Equally decisive views have often been expressed by this court in other cases, of which one deserves special notice. Preliminary to the point decided, the court very properly admitted that the Federal courts will pay due regard to the laws of the States and their construction by the State tribunals; but the court decided, Mr. Justice Harlan giving the opinion, that this court is not bound by the decisions of the State courts in determining a question of general commercial law; that such is the established doctrine of the court, so frequently announced as not to require any extended citation of authorities in its support. Oates v. National Bank, 100 U. S. 239; Amis v. Smith, 16 Pet. 303, 314; Conkling's Treatise (5th ed.), 140.
Argument to show that the decisions of this court referred to contradict the decisions of the State court upon the matter in decision is quite unnecessary, as that is admitted. Nor is it correct to suppose that the leading case, contradicting the views of the State court, is unsupported to its full extent by other decisions of this court. Instead of that, the doctrines of that case were directly and fully reaffirmed in the following case, decided more than twelve years later. Watson v. Tarpley, 18 How. 517.
State legislation, as shown in that case, had prescribed regulations in respect to the protest of bills of exchange, and notice of their dishonor repugnant to the requirements of the law merchant; and this court held that the State regulations were not operative, and that the payee or indorsee of the bill, in spite of the State law, might enforce his rights in the Federal court, as defined and recognized by the decisions of this court. Reference was there made to the sentiments expressed by Lord Mansfield, that the maritime law was not the law of one country only, but of the commercial world; and the court decided that the commercial law was not circumscribed within any local limits, and that citizens resorting to the Federal tribunals for the ascertainment of their rights might well claim the benefit of the rules of the general commercial law. Six of the justices of the court, including the Chief Justice, held the same views in the still later case, to which special reference is made. Goodman v. Simonds, 20 How. 343, 371.
Collaterals, previously held in that case, had been surrendered when the new arrangement was made, and the evidence showed an agreement for forbearance; and the court, in order to prevent a dissent, rested the case, so far as respected the question of consideration, upon those special facts; but it is deemed proper to state that two-thirds of the court entirely approved of the views of Mr. Justice Story, as expressed in Swift v. Tyson, and in his valuable works upon bills of exchange and promissory notes. Confirmation of the proposition that his views in that decision are correct is also derived from a note appended to the text of the third volume of Kent's Commentaries, by the distinguished author, in which he says that he is inclined to concur in that decision as the plainer and better doctrine. 3 Kent, Com. (12th ed.) 81; Cooley, Const. Lim. (4th ed.) 18.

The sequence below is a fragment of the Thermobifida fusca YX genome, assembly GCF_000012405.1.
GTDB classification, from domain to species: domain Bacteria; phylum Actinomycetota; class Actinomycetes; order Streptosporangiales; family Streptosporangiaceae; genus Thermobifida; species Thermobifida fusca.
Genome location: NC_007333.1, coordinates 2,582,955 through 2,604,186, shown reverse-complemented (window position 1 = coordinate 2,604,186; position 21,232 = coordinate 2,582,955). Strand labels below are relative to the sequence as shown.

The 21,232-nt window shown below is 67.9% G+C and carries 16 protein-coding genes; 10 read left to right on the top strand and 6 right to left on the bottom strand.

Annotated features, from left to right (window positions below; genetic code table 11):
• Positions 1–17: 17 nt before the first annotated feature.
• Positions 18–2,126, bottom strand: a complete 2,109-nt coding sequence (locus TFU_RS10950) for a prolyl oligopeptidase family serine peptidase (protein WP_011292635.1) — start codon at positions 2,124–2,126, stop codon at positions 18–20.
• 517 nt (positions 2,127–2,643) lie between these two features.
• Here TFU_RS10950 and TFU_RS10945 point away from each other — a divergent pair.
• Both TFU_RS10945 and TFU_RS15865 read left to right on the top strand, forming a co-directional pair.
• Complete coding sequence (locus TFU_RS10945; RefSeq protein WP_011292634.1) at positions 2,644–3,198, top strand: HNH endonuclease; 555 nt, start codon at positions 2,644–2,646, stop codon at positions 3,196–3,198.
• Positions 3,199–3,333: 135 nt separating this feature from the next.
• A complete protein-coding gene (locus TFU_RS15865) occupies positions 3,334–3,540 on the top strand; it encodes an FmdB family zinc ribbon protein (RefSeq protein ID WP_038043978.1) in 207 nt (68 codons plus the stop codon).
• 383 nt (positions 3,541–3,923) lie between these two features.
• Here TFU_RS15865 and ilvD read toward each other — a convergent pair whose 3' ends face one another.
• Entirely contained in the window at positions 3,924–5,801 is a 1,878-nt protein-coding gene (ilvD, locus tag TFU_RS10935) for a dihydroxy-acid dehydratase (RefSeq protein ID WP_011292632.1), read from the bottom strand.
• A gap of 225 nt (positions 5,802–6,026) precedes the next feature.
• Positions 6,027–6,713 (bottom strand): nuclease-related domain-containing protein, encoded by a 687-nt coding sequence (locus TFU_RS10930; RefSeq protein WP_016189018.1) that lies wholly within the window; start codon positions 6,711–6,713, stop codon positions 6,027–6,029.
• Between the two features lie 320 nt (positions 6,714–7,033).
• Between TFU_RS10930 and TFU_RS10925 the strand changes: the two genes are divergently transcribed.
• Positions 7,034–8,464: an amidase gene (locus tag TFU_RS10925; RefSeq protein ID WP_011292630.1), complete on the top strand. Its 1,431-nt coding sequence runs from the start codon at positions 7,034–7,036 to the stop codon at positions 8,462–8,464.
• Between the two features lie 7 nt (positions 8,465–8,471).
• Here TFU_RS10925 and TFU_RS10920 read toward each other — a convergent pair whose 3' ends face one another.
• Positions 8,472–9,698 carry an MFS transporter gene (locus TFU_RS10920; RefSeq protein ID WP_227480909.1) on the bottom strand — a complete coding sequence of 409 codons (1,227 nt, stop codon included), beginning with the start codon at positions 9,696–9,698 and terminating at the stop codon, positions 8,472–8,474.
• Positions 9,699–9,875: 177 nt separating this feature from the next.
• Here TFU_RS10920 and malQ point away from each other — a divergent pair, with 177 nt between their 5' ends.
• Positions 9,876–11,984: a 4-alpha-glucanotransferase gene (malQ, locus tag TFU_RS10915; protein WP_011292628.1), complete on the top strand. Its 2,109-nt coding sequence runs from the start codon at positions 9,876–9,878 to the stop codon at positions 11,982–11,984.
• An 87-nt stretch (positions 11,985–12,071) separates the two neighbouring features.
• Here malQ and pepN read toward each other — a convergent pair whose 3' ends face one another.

State decisions, in respect to titles to real estate and transfers of property, usually furnish the rule of decision in the Federal courts, by virtue of the before-mentioned provision of the Judiciary Act; but the established practice is, that it does not apply, except in matters of a strictly local character; that is to say, to the positive statutes of the States and the interpretations of the same by their own tribunals, including rights and titles to things having a permanent locality, such as real property, and that it does not extend to questions of general commercial law, from which it follows that where any controversy arises as to the liability of a party to a bill of exchange, promissory note, or other negotiable paper, in one of the Federal courts, which is not determined by the positive words of a State statute, or its meaning as construed by the State courts, the Federal courts will apply to its solution the general principles of the law merchant, regardless of any local decision. 1 Daniel, Neg. Inst. (2d ed.) sect. 10.
Transactions of a commercial character extend throughout the civilized world, and it is well known that they are chiefly conducted through the medium of bills of exchange and other negotiable instruments. Uniformity of decision is a matter of great public convenience and universal necessity, acknowledged by all commercial nations. Should this court adopt a principle of decision which when carried into effect would establish as many different rules for the determination of commercial controversies as there are States in the Union, it would justly be considered a public calamity, as it must necessarily depreciate our negotiable securities in all the foreign markets of the world where our merchants have commercial transactions.